Sri Lanka’s Basil Rajapaksa steps aside from government

Sri Lanka’s Basil Rajapaksa steps aside from government

The brother of Sri Lanka's president and country's former finance minister, Basil Rajapaksa, said on Thursday he had resigned from parliament, the second from the influential family to step aside from government amid a severe economic crisis. I will not be involved in any government activities from today, but I cannot and will not step away from politics, Rajapaksa said.

He told reporters in Colombo, Sri Lanka's commercial capital that the aim is to allow someone else to be appointed to Parliament in my place from the party. President Gotabaya Rajapaksa's elder brother, Mahinda Rajapaksa, resigned as prime minister last month after prolonged protests against the economic crisis turned deadly.

Mahinda is a member of the parliament. The three Rajapaksa siblings have been key players in Sri Lankan politics for decades, but are blamed for mishandling the island's economy by protesters who have taken to the streets in their thousands in recent months.

Infighting between brothers has also played a part in Sri Lanka's slide into turmoil, but Basil Rajapaksa is likely to retain influence, according to a report by Reuters. The country of 22 million people is experiencing its worst economic crisis in seven decades, with shortages of fuel, medicines, and cooking gas because of a lack of foreign exchange.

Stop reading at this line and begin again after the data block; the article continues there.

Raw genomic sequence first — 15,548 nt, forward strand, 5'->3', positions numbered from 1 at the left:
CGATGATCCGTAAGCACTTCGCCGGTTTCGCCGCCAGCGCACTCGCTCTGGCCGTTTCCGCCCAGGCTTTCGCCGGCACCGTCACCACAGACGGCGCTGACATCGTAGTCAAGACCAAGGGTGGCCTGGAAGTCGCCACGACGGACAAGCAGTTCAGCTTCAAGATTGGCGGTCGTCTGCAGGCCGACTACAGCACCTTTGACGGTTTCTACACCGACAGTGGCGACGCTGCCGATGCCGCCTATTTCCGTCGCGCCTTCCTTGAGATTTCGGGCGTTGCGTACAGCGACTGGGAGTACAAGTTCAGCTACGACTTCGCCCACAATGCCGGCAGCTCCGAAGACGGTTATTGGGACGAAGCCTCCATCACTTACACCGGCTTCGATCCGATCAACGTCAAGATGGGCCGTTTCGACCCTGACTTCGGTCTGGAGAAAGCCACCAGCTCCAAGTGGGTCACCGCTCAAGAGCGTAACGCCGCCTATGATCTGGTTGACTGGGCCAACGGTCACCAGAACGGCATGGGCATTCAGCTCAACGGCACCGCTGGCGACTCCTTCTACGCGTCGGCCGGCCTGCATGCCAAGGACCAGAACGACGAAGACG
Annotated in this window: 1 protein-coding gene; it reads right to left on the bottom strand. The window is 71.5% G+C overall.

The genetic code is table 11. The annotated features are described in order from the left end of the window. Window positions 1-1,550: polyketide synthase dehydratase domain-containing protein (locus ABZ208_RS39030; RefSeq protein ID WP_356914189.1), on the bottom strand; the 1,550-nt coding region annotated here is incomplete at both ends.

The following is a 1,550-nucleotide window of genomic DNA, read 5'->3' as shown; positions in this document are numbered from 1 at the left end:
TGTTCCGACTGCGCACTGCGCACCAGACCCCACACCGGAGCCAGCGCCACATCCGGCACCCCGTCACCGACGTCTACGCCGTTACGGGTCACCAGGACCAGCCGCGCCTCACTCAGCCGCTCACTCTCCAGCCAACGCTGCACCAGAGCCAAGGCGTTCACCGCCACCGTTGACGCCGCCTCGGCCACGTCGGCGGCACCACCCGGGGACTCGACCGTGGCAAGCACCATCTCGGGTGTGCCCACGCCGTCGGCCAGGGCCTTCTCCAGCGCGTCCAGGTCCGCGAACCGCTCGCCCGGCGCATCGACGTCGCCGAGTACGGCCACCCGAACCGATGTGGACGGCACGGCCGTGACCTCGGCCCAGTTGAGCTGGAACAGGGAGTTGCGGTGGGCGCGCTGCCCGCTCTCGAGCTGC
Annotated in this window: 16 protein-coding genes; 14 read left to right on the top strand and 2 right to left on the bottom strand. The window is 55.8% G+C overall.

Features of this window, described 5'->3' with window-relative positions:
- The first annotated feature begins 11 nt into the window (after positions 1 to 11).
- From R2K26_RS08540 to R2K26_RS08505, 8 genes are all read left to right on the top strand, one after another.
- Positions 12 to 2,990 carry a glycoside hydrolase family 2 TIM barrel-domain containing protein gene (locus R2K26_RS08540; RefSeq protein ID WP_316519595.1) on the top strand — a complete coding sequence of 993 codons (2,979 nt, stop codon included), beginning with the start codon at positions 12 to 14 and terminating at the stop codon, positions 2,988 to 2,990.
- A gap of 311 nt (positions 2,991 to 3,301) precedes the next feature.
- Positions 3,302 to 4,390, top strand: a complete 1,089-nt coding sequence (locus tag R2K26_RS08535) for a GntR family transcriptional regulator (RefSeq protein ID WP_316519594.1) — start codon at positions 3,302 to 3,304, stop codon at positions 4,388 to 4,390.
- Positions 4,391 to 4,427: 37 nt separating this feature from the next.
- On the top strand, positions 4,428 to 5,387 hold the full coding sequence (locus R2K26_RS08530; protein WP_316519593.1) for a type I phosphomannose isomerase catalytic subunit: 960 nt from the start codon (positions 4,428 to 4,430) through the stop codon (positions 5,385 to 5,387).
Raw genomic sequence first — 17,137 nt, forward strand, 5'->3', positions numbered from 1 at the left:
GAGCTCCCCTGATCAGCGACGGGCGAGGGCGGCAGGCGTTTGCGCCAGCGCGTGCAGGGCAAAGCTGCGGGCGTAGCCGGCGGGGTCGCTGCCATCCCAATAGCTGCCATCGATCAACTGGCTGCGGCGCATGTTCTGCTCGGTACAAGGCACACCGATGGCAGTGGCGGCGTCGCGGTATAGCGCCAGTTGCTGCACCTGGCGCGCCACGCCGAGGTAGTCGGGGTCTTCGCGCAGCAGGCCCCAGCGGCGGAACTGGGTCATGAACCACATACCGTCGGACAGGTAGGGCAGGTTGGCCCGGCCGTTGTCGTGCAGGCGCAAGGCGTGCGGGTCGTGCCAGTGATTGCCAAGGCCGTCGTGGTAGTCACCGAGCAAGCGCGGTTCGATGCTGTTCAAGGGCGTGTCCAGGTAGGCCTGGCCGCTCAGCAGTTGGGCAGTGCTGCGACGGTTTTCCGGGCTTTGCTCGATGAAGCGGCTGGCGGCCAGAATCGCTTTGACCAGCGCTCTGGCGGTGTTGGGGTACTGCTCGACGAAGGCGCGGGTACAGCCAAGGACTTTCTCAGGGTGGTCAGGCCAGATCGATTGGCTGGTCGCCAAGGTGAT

The new prime minister of Sri Lanka, Ranil Wickremesinghe, is now leading efforts to find a way out of the crisis, with negotiations underway with the International Monetary Fund IMF for a loan program and support from friendly countries, including India and China. Wickremesinghe has only one seat in the parliament, so he is dependent on the ruling Sri Lanka Podujana Peramuna SLPP party that Basil Rajapaksa has helped rebuild into a political force.

BR will continue to be a force in Sri Lankan politics regardless of whether or not an MP, said Bhavani Fonseka, senior researcher at the Colombo think-tank Centre for Policy Analysis, referring to Basil Rajapaksa by his initials. Fonseka said that the question is how much influence or control he has over the SLPP.

SLPP and its coalition partners have a comfortable majority in the 225 seat legislature, and several sources told Reuters that members of the ruling party remain loyal to Basil Rajapaksa. The veteran politician, who served as finance minister between July, 2021 and April this year, denied he had failed to show Sri Lanka's descent into financial turmoil.

After becoming finance minister, I was the one who wrote the first letter to the IMF. He said that it is the work I started that is now being taken forward.